Q: When will the next ChoralQuest piece be published?
A: The American Composers Forum is working to raise money for the next ChoralQuest commission. Stay tuned, or click here to contribute.
Q: I’m doing a clinic session and plan to talk about the ChoralQuest series. Do you have materials I can use in my clinic?
A: Absolutely! Email or call us at (651)-560-0501 and we will try our best to get you what you need for any clinic or presentation including the ChoralQuest series.
Q: I want to talk to one of the ChoralQuest composers. Can you connect me?
A: Our policy at the American Composers Forum is to pass along your contact information to the composer so they can contact you. Most composers also have their own websites that include their email addresses or contact information for their publishers.
Q: I love new music and I want to commission a piece for my choir, but I’m afraid I can’t afford it. Do you have any advice?
A: It might not be as difficult or expensive as you might think to get your choir playing new music. There are a few options to consider.
First of all, not all composers write on commission. Some write music that is in their head regardless of whether they are getting paid. It might be that the piece you are looking for has already been written and just needs a band to play it. The American Composers Forum has an “Opportunities” listing where you could submit a request for scores from composers to see what music is already written for choir. Simply write up the guidelines of what kind of piece you are looking for and ACF will list it for free.
You could also utilize this service if you decide you’d like to commission a composer for your choir or for a consortium of choirs. Write up the guidelines for a piece that would like to commission and include the amount that you would be willing to pay. Every composer charges differently, but usually by minute, i.e.: a minute of music from an established composer would probably cost around $1000, but for a less-established composer it would cost much less. Include the length of the piece and amount you are willing to pay in your guidelines to be sure you attract composers that would be the right fit for you. Again, this service is free to you-just email us your guidelines and we will make sure it makes it to the Membership and Opportunities Manager.
We suggest you be as specific as possible in writing up your guidelines but try to remain open to the creative process of the composer. The more specific you can be with composers the better – that way they know what you’re looking for and you’ll find the best match for your needs. Sometimes, though, they come up with new ideas and ways of doing things that move beyond the original guidelines, which is all a natural part of the creative process.
At a session about commissioning at the 2007 Minnesota Music Educators Midwinter Conference, Dr. Andrew Boysen of the University of New Hampshire shared a strategy that he employs with his graduate composition students. Every year, Dr. Boysen selects a graduate student to write a piece for a local high school and gets paid $100. The school gets a new piece of music every year, the students have the opportunity to work with an emerging composer, and the composer gets their first commission to add to their resume. It’s a win-win-win situation!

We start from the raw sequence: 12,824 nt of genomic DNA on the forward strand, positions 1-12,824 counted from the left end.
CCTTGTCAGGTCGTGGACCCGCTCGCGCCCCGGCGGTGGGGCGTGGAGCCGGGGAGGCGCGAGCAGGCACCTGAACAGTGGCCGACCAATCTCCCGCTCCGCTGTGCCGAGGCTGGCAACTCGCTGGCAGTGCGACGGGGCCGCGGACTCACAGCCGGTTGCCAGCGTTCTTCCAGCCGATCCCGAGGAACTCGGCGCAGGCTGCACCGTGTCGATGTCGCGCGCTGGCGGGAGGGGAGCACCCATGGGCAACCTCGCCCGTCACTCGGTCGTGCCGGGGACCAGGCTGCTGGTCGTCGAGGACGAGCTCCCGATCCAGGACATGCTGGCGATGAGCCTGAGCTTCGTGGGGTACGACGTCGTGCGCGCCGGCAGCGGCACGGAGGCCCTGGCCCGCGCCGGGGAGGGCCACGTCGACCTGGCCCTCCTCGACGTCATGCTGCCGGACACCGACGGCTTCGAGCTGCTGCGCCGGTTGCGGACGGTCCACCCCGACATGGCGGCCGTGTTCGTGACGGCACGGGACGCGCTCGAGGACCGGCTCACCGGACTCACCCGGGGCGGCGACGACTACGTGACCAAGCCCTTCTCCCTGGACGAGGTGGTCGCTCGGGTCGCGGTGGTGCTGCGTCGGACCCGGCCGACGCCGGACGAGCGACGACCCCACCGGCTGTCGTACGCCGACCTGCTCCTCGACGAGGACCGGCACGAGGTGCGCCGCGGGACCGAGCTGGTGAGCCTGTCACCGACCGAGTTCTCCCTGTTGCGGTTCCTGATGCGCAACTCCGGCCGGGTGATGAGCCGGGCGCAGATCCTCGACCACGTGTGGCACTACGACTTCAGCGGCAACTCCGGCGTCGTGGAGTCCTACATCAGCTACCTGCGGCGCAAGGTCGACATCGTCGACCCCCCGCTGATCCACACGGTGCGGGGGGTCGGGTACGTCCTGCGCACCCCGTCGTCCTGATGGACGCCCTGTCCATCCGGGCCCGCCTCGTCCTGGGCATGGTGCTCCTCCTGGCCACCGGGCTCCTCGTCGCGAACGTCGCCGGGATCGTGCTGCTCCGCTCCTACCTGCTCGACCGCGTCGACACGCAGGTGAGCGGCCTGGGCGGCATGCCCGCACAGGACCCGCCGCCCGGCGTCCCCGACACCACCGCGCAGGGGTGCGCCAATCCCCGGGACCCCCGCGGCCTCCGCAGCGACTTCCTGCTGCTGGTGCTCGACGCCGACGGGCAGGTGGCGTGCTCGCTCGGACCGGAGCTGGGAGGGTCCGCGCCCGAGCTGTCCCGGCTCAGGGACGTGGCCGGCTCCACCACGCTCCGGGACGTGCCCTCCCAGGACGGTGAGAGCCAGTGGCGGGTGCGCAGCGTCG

Q: I have tons of money in my school budget! How can I partner with American Composers Forum to commission the next ChoralQuest piece? (Okay, so you can probably tell we made this one up. But it might happen someday!)
A: We would love to continue the ChoralQuest program with more commissions, curriculum for every piece in the series, and a more comprehensive website. As a non-profit organization, every penny we make from the sales goes back into the program. We have even talked about expanding the program into OrchestraQuest or StringQuest, but first let’s talk about ChoralQuest. We would love to work with you and your chorus-please call (651)-560-0501 or email us to discuss this possibility.
Q: I’m a composer-how can I get involved in ChoralQuest?
A: To be considered for a ChoralQuest work, please email us your contact information and biography. All composers are chosen by our advisory committee.
Q: If I use this curriculum in my classroom, do I have to do the ENTIRE thing for it to make sense to my students?
A: Not at all. We encourage you to leaf through the curriculum and choose the parts of it that work best for you and your students. Even if you don’t perform the piece, you can excerpt the lessons to teach composition, interdisciplinary activities, and other skill-builders. Consider it an a la carte free resource.
Q: Can you explain what the Facets Model is?
A: Each work – a musical composition, painting, poem, dance, or play – captures our imagination whenever we take the time to experience it from many different angles. These perspectives allow us to expand what we know about a work and to intensify our responses to it. Discovering the multidimensional characteristics of a musical work allows students to perform the new piece with understanding and value the work more deeply. Three music educators designed the Facets Model to promote the comprehensive study of a musical work and enhancement of students’ musical understanding and performance (Barrett, McCoy, & Veblen, 1997). To learn more about the Facets Model, download this PDF: FacetsModel
Q: I programmed a ChoralQuest piece but don’t see a curriculum available.
A: Every year, our curriculum writers work on the newest release in the series along with a piece in the series catalog that does not have resources associated with it. Please email us to ask about these pending resources, and we’ll do what we can to provide you with some classroom support!